From the Backyard to the Olympics, Literally - Tucker West's Story
“My family and I have always kind of been Olympic nerds,” Tucker West told us. “Every time they’re on, we watch non-stop from the opening to closing ceremonies, we absolutely love it. I first saw luge when I was seven years old during the 2002 games in Salt Lake City. It just seemed so cool to me. I was always a speed demon as a child, I was that kid who would ski straight down the mountain. And I loved sledding, so luge was just a natural fit. It was extreme sledding.”
“From then on, I started pretending to be a luger,” Tucker explained. “Whenever there was snow, I’d drag out my flexible flyer or plastic sled and hurtle myself down the steepest hill I could find. But, I quickly realized that still wasn’t fast enough for me. Eventually, my dad came up with this hair-brained idea to built our own luge track in the backyard. Over the course of 2-3 months one summer, we prototyped it, got all the supplies at the hardware store, then constructed this monstrosity behind our house. At its longest, the wooden track was about 800 feet and let me get up to speeds of about 25-30 miles per hour. That was how I got my first taste of luge.”
By the time he was nine, Tucker was traveling with his father to Lake Placid on weekends to experience the real thing. “I just absolutely fell in love with it,” he said.
Fast forward to the 2014 winter games in Sochi, and an 18-year-old Tucker was the youngest Olympic luger in United States history. Now 22, Tucker will be back representing Team USA at the 2018 games in PyeongChang next month.
Olympic luge training is a year-round endeavor, but it varies widely from season to season.
“Much of what we do is very similar to other athletes,” Tucker said. “We’re a power based sport so we do a lot of weight-room activity–the Olympic lifts, the power clean and snatch, that sort of thing. The start of a run is the only point when you can physically accelerate yourself on the track, so that’s a huge aspect of our training. That’s our focus in the summer, then in the winter we shift over to sliding.”
“We’re at the level where we need every little bit of training to help push ourselves to the top,” Tucker added. “I use WHOOP as a tool to know the analytics of my body and how it’s performing. One of the metrics we rely on heavily is the Day Strain. If it gets too high over a certain period of time we’ll throttle back on training. As a team, we’ve actually noticed a pretty significant decrease in minor overuse and wear-and-tear injuries because of this. Lugers tend to have a lot of shoulder, wrist and back injuries since the nature of our sport is so impactful on those joints. This past summer, those nagging injuries definitely decreased, which allowed us to train much more efficiently.”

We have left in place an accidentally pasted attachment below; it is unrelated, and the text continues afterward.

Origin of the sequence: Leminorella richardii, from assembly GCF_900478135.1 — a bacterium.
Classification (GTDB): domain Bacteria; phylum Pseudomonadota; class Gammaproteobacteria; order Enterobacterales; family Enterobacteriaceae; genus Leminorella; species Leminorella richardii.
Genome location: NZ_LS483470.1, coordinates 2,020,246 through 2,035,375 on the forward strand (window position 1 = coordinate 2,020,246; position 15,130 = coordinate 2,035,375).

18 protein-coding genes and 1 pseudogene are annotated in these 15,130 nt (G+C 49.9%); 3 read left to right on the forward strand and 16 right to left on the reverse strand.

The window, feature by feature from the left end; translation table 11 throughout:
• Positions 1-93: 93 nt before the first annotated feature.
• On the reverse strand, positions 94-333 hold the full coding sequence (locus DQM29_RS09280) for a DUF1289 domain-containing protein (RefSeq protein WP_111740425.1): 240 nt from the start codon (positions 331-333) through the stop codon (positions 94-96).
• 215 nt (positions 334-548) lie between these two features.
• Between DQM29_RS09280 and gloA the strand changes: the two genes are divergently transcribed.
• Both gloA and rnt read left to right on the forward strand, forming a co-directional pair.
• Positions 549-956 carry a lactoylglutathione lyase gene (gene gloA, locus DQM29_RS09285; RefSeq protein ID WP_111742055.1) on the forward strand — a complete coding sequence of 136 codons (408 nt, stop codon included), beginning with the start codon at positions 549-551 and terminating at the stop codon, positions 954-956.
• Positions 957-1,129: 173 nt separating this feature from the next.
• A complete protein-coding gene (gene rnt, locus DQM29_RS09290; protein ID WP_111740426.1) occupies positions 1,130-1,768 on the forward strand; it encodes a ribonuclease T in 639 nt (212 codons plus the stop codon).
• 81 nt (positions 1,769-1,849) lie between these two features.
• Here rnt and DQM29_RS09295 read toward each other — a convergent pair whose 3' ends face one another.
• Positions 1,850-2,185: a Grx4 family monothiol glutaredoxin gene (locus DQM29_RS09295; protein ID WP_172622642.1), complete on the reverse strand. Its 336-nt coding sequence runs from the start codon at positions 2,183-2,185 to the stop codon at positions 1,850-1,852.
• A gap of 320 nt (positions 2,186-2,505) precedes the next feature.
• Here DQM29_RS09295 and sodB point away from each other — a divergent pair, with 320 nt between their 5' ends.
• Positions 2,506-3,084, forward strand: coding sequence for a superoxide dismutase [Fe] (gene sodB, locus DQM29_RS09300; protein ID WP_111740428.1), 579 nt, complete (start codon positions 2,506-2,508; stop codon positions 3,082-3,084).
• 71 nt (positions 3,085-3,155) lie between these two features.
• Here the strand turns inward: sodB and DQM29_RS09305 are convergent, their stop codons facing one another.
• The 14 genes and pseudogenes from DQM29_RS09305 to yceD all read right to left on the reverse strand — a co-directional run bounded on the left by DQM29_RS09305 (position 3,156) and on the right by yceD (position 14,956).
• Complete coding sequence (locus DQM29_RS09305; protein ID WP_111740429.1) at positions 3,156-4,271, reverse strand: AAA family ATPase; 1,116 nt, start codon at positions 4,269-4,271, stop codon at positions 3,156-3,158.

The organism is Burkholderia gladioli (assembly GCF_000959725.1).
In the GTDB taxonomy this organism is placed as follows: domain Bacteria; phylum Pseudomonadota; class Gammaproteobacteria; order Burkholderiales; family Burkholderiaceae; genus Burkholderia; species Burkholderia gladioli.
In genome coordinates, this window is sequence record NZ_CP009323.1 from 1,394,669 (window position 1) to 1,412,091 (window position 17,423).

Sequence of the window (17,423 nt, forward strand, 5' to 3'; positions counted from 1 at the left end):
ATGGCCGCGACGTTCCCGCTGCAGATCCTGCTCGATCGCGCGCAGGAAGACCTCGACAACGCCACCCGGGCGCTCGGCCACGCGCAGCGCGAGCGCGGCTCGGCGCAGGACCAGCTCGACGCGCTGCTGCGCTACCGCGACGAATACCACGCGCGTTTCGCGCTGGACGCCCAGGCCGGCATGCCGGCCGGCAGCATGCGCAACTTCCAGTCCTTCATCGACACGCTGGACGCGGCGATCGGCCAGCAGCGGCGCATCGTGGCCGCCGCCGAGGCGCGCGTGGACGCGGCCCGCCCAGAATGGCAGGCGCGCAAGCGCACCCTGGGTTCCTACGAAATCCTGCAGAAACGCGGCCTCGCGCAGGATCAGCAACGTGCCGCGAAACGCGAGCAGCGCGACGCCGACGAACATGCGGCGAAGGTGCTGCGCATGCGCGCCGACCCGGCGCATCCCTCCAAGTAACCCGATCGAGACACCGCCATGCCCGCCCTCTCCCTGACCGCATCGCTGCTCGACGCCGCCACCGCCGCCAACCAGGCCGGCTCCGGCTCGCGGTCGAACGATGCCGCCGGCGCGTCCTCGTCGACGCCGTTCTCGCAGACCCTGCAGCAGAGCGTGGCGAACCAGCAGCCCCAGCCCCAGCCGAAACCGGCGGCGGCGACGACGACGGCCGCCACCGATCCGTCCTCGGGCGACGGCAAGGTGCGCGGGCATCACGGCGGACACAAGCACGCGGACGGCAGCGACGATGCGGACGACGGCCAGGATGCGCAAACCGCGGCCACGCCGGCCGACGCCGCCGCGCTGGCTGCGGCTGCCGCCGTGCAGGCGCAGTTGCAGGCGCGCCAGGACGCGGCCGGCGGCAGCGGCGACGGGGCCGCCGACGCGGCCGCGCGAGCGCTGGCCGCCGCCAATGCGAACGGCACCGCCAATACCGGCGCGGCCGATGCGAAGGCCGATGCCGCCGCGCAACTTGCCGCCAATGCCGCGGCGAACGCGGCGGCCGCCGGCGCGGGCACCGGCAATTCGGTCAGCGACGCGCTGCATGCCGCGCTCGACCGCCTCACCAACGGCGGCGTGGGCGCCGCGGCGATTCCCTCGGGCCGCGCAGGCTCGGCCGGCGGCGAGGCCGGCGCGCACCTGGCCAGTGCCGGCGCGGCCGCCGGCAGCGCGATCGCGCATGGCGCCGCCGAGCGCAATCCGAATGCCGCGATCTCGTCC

“Recovery is a really big thing for me, obviously it doesn’t feel very good when you crash at 90 miles per hour,” Tucker said. “Gone are the days when you can just say ‘Man, I’m sore today, maybe I should take it easy’ or ‘I feel great, let’s go max out in the weight room.’ Now we have data to back that up. The WHOOP Recovery metric has really helped me hone in on what methods help my body recover faster–whether it’s a soft tissue roll out with foam rollers or tennis balls directly after a workout, a series of stretches later in the evening, a contrast bath on certain days, or even the timing and quantity of fluid intake before bed. WHOOP can pick up on these small changes in routine and show me what is the most effective.”
In particular, Tucker noted that hydration and getting to bed early are key elements in improving his next-day Recovery.
We asked Tucker about his relationship with fellow Team USA luger Chris Mazdzer, another avid WHOOP user. What is it like to be teammates in a sport where athletes compete only as individuals? Is there a rivalry?
“Chris and I have trained together for a long time. We kind of are rivals and we’re competitors for sure, but at the end of the day we’re teammates and we want to help each other out as much as we can. We share lines down the track, we share sled setups, we try to make each other as fast as possible. The cool thing about the two of us is that we’re so close to the same skill level, so we kind of drive each other. We’re often only hundredths of a second apart in races.”
“In 2012, Chris and I actually tied for a national championship. We’ve been incredibly close for such a long time that it’s forced each of us to step our game up and ultimately get better and better. Chris has been around a little longer than I have, but we’ve both progressed and won World Cup medals at the same time. Our dynamic has really helped motivate us to get to the next level.”
The month ahead
We spoke to Tucker on January 3. Here’s what he had to say about his training and preparation for the final month before the Olympics begin:
“For the next week, we’re still in the high-Strain building phase. Then after that, we’ll start to taper down until the Olympics. We actually have four World Cup races coming up, so we’re just kind of doing the normal thing. However, we’re not going all-out for these races because we want to push through and be at peak form the Olympics. We’re kind of training through them to be Recovered and potentiated for PyeongChang, the end goal.”
The first of those four races was on January 7. As you can see below, Tucker cut back his Strain (blue) prior to the competition and boosted his Recovery (green) to 93% on race day:
Goal for PyeongChang
What does Tucker hope to accomplish at his second Olympic games? “Honestly, the goal is to just have four clean runs and race a good race,” he said. “And hopefully if I do that, the results will follow.”
Over the next few weeks, we’ll take a closer look both Tucker and Chris’ WHOOP data as they strive to optimize performance heading into the PyeongChang games.